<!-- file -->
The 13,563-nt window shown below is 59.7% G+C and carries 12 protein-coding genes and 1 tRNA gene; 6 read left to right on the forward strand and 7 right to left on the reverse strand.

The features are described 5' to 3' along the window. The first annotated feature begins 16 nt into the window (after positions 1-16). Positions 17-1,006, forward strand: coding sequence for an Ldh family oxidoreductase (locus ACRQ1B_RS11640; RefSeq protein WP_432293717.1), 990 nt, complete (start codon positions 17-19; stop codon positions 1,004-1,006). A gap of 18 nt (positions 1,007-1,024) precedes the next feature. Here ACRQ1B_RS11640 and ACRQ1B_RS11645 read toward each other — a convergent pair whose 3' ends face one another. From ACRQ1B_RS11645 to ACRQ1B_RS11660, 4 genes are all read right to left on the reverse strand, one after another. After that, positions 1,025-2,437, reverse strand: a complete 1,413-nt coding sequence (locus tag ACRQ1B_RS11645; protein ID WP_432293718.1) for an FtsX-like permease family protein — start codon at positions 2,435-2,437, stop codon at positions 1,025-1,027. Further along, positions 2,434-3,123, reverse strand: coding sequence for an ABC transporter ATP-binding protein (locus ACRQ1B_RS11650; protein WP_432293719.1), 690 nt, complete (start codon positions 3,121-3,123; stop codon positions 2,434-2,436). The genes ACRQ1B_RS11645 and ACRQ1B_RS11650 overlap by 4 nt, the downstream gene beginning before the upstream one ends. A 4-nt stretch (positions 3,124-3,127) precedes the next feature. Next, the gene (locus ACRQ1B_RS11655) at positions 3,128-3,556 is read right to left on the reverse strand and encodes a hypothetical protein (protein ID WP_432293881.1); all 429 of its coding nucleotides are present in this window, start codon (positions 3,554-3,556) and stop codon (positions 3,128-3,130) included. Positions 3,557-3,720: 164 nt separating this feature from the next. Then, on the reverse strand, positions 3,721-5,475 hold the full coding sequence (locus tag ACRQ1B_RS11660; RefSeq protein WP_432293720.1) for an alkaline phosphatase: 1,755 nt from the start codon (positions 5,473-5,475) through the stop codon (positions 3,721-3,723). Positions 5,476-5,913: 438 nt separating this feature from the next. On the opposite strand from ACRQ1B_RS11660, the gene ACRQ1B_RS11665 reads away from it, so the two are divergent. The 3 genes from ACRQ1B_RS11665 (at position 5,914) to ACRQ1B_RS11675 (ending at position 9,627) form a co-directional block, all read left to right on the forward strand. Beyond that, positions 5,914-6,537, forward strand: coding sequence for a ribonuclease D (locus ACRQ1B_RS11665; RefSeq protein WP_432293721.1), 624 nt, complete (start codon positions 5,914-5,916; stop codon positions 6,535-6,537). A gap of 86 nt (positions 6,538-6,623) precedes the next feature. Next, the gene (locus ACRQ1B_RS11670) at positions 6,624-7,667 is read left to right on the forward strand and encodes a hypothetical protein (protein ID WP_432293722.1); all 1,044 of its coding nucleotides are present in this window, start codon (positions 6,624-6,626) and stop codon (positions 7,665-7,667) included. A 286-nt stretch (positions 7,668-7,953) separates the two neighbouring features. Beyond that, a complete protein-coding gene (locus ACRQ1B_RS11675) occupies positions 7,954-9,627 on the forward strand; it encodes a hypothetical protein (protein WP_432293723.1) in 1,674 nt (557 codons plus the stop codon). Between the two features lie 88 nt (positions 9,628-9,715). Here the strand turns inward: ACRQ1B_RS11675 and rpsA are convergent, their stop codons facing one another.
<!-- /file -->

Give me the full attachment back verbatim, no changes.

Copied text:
The 13,563-nt window shown below is 59.7% G+C and carries 12 protein-coding genes and 1 tRNA gene; 6 read left to right on the forward strand and 7 right to left on the reverse strand.

The features are described 5' to 3' along the window. The first annotated feature begins 16 nt into the window (after positions 1-16). Positions 17-1,006, forward strand: coding sequence for an Ldh family oxidoreductase (locus ACRQ1B_RS11640; RefSeq protein WP_432293717.1), 990 nt, complete (start codon positions 17-19; stop codon positions 1,004-1,006). A gap of 18 nt (positions 1,007-1,024) precedes the next feature. Here ACRQ1B_RS11640 and ACRQ1B_RS11645 read toward each other — a convergent pair whose 3' ends face one another. From ACRQ1B_RS11645 to ACRQ1B_RS11660, 4 genes are all read right to left on the reverse strand, one after another. After that, positions 1,025-2,437, reverse strand: a complete 1,413-nt coding sequence (locus tag ACRQ1B_RS11645; protein ID WP_432293718.1) for an FtsX-like permease family protein — start codon at positions 2,435-2,437, stop codon at positions 1,025-1,027. Further along, positions 2,434-3,123, reverse strand: coding sequence for an ABC transporter ATP-binding protein (locus ACRQ1B_RS11650; protein WP_432293719.1), 690 nt, complete (start codon positions 3,121-3,123; stop codon positions 2,434-2,436). The genes ACRQ1B_RS11645 and ACRQ1B_RS11650 overlap by 4 nt, the downstream gene beginning before the upstream one ends. A 4-nt stretch (positions 3,124-3,127) precedes the next feature. Next, the gene (locus ACRQ1B_RS11655) at positions 3,128-3,556 is read right to left on the reverse strand and encodes a hypothetical protein (protein ID WP_432293881.1); all 429 of its coding nucleotides are present in this window, start codon (positions 3,554-3,556) and stop codon (positions 3,128-3,130) included. Positions 3,557-3,720: 164 nt separating this feature from the next. Then, on the reverse strand, positions 3,721-5,475 hold the full coding sequence (locus tag ACRQ1B_RS11660; RefSeq protein WP_432293720.1) for an alkaline phosphatase: 1,755 nt from the start codon (positions 5,473-5,475) through the stop codon (positions 3,721-3,723). Positions 5,476-5,913: 438 nt separating this feature from the next. On the opposite strand from ACRQ1B_RS11660, the gene ACRQ1B_RS11665 reads away from it, so the two are divergent. The 3 genes from ACRQ1B_RS11665 (at position 5,914) to ACRQ1B_RS11675 (ending at position 9,627) form a co-directional block, all read left to right on the forward strand. Beyond that, positions 5,914-6,537, forward strand: coding sequence for a ribonuclease D (locus ACRQ1B_RS11665; RefSeq protein WP_432293721.1), 624 nt, complete (start codon positions 5,914-5,916; stop codon positions 6,535-6,537). A gap of 86 nt (positions 6,538-6,623) precedes the next feature. Next, the gene (locus ACRQ1B_RS11670) at positions 6,624-7,667 is read left to right on the forward strand and encodes a hypothetical protein (protein ID WP_432293722.1); all 1,044 of its coding nucleotides are present in this window, start codon (positions 6,624-6,626) and stop codon (positions 7,665-7,667) included. A 286-nt stretch (positions 7,668-7,953) separates the two neighbouring features. Beyond that, a complete protein-coding gene (locus ACRQ1B_RS11675) occupies positions 7,954-9,627 on the forward strand; it encodes a hypothetical protein (protein WP_432293723.1) in 1,674 nt (557 codons plus the stop codon). Between the two features lie 88 nt (positions 9,628-9,715). Here the strand turns inward: ACRQ1B_RS11675 and rpsA are convergent, their stop codons facing one another.